When the COVID-19 pandemic hit our area in March, no one was prepared for what was to come. No one could have predicted the shortfall of personal protective equipment, tests and other supplies that healthcare agencies would need to combat this unrelenting enemy.

River Valley Health Foundation Inc. is a public charity that provides funding in support of health education for members of the community as well as health care professionals in several local counties. The foundation realized that the resources of local health departments were being stretched to their limits in dealing with this public health crisis.

FOUNDATION RALLIES QUICKLY

“The foundation’s grant committee and board members came together quickly during this crisis to assist with the most immediate health needs of our community,” said Cynthia Morrison, RVHF executive director. “The foundation is proud to assist our health departments who are on the front lines of attack at this crucial time.”

While other emergency funding was often slow to materialize, RVHF acted quickly to award five local health departments grants totaling $25,000 to assist with their COVID-related needs. The foundation’s swift response was vital in making an immediate impact in the greater Wheeling area.

“Emergency aid applications were sent to all health departments in the counties served by the foundation,” Morrison shared. “Each local health department received a grant award of $5,000 based on the foundation’s emergency grant application arising out of the COVID-19 crisis.”

Health departments in Jefferson County, Ohio, as well as those in Ohio, Brooke, Marshall and Wetzel counties in West Virginia each submitted an emergency aid application and were awarded the funding. The funds will be used to conduct COVID-19 testing, perform disease identification and contact tracing and notification, monitor individuals in quarantine, provide public education, and purchase personal protective equipment and other supplies.

GRANTS PUT TO GOOD USE

Wheeling-Ohio County Health Department Administrator Howard Gamble is grateful for the grant monies and says that they were put to good use. “This grant allowed us to put on our two free testing clinics that were held in Wheeling June 5 and 6 and June 19 and 20. The funds were used to promote the clinic and to provide supplies and food for the volunteers, National Guard and staff,” Gamble said. “We also used the funds to purchase clinical thermometers and procedure masks.”

Clinic

One of the free Ohio County testing clinics held in June and funded by the grant money.

Kelly Wilson is the Fiscal, Grants and Public Information Officer for the Jefferson County, Ohio, General Health District. She said, “The JCGHD is extremely grateful to the River Valley Health Foundation for their generous grant of $5,000. Our annual supply budget could not have handled the large quantities of items we have had to secure as a result of COVID-19. This grant has enabled us to secure the additional supplies needed to keep our offices clean and sanitized not only for our employees, but for the residents we serve. Employees are wiping down their work surfaces multiple times each day and we are constantly washing our hands or using hand sanitizer.”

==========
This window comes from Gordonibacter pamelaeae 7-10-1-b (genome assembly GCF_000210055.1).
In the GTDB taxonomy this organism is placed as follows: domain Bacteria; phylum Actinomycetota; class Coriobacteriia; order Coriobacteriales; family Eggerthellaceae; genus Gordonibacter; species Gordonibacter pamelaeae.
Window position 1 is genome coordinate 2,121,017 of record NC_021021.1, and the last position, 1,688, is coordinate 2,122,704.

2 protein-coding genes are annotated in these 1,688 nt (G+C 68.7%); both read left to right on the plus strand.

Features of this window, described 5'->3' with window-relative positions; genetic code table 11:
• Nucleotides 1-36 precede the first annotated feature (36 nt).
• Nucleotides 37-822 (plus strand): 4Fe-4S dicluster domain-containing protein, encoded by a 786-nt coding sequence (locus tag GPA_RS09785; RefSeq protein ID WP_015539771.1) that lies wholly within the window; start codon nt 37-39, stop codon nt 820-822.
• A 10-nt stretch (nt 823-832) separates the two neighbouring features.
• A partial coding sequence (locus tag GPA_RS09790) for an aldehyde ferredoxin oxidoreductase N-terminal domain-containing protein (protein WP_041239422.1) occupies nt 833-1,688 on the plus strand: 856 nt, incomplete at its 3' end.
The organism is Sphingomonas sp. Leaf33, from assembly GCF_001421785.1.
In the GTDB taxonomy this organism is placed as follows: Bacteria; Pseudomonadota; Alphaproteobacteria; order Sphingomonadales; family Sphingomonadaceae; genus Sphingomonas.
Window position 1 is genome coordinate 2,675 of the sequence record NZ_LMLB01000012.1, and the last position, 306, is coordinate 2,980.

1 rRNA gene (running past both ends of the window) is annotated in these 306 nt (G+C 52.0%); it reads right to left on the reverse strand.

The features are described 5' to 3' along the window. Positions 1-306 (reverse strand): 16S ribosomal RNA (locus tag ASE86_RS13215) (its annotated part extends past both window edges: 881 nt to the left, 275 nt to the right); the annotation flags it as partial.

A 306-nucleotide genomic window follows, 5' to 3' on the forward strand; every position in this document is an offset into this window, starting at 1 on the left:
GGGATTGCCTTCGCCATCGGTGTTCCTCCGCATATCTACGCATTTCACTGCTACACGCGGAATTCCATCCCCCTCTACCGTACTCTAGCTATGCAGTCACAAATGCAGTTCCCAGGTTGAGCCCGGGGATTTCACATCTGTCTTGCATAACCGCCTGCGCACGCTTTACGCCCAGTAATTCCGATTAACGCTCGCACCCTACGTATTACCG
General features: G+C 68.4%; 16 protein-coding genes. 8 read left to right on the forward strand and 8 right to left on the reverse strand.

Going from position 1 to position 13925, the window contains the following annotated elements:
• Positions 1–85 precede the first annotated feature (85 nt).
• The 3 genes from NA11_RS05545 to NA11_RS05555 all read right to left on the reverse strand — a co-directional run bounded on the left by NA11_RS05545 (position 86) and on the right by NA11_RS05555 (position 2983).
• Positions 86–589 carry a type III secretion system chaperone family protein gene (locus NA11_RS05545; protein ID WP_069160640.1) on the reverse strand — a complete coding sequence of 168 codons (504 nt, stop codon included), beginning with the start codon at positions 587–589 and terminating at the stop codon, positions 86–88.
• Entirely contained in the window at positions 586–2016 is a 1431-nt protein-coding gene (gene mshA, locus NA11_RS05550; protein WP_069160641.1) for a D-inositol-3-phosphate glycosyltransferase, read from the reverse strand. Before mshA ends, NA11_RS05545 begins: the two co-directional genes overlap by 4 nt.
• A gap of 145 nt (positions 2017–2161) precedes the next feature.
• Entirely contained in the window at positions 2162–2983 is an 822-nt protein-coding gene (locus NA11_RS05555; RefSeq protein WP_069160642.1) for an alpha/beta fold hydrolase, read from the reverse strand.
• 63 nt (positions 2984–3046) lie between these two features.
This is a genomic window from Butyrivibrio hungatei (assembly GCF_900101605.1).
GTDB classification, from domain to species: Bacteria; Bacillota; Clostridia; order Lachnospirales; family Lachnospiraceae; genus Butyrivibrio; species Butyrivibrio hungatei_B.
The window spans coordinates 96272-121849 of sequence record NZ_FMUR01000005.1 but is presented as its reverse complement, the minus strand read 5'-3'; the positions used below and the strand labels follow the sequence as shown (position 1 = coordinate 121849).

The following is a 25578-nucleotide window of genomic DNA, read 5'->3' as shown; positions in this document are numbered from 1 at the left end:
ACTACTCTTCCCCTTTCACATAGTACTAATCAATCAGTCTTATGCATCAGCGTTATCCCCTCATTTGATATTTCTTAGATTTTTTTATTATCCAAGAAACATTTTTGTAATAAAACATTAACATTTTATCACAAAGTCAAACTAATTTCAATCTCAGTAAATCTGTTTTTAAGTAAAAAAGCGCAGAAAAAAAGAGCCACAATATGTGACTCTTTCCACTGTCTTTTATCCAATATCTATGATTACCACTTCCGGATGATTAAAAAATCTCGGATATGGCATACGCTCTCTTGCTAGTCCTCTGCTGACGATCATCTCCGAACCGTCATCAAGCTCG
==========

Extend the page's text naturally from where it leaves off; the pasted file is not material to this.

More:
“The health department has remained open throughout the pandemic,” Wilson continued. “One of the first things we did when we received our funding was order mini portable spray bottles along with gallon jugs of hand sanitizer and prepared these for distribution to clients coming in to the health department for any type of service. These small portable sprayers are great for folks to keep in their car or in their purse when they are out and about. Our goal is to help stop the spread of COVID-19, and anything we can do to assist the community in doing so is a win for everyone. Thanks to the RVHF, this was possible.”  

The JCGHD will also use the funding to purchase a bulk order of masks to distribute to citizens who may not have the means to obtain one on their own. “The mission of the JCGHD is ‘Working to prevent disease, promote health and protect our community.’ All of the funding received from the RVHF is being utilized to protect the health and well-being of our county residents,” said Wilson with appreciation.

According to Morrison, RVHF was pleased to be able to provide these grants to the health departments that applied for them.

Additional information about the work done by the RVHF can be found here.

A lifelong Wheeling resident, Ellen Brafford McCroskey is a proud graduate of Wheeling Park High School and the former Wheeling Jesuit College. By day, she works for an international law firm; by night, (and often on her lunch breaks and weekends) she enjoys moonlighting as a part-time writer. Please note that the views expressed in her writing are solely her own and do not necessarily reflect those of anyone else, including her full-time employer. Through her writing, Ellen aims to enlighten others on causes close to her heart, particularly addiction, recovery and equal rights. She and her husband Doug reside in Warwood with their clowder of rescued cats, each of whom is a direct consequence of his job as the Ohio County Dog Warden. Their family includes four adult children, their spouses and several grandkids.

Leave a Reply